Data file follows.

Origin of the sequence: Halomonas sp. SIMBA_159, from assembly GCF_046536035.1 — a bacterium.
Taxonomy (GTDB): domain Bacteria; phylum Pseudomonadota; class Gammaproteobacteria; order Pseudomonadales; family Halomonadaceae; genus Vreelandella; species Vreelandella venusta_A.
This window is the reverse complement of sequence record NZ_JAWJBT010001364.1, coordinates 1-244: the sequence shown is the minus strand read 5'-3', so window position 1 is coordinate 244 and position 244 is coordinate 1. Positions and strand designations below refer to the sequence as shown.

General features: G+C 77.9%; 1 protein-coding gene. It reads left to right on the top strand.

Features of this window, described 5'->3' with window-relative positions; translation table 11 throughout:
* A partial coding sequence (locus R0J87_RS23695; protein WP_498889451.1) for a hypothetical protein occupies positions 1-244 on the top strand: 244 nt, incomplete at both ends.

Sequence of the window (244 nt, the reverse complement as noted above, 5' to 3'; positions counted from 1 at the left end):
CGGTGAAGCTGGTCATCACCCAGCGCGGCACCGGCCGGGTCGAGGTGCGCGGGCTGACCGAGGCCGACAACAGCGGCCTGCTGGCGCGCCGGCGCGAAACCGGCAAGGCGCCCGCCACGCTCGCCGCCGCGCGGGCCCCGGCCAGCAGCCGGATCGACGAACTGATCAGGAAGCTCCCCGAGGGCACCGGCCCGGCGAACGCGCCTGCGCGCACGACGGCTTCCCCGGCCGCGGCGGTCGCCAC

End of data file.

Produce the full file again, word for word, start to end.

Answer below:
Origin of the sequence: Halomonas sp. SIMBA_159, from assembly GCF_046536035.1 — a bacterium.
Taxonomy (GTDB): domain Bacteria; phylum Pseudomonadota; class Gammaproteobacteria; order Pseudomonadales; family Halomonadaceae; genus Vreelandella; species Vreelandella venusta_A.
This window is the reverse complement of sequence record NZ_JAWJBT010001364.1, coordinates 1-244: the sequence shown is the minus strand read 5'-3', so window position 1 is coordinate 244 and position 244 is coordinate 1. Positions and strand designations below refer to the sequence as shown.

General features: G+C 77.9%; 1 protein-coding gene. It reads left to right on the top strand.

Features of this window, described 5'->3' with window-relative positions; translation table 11 throughout:
* A partial coding sequence (locus R0J87_RS23695; protein WP_498889451.1) for a hypothetical protein occupies positions 1-244 on the top strand: 244 nt, incomplete at both ends.

Sequence of the window (244 nt, the reverse complement as noted above, 5' to 3'; positions counted from 1 at the left end):
CGGTGAAGCTGGTCATCACCCAGCGCGGCACCGGCCGGGTCGAGGTGCGCGGGCTGACCGAGGCCGACAACAGCGGCCTGCTGGCGCGCCGGCGCGAAACCGGCAAGGCGCCCGCCACGCTCGCCGCCGCGCGGGCCCCGGCCAGCAGCCGGATCGACGAACTGATCAGGAAGCTCCCCGAGGGCACCGGCCCGGCGAACGCGCCTGCGCGCACGACGGCTTCCCCGGCCGCGGCGGTCGCCAC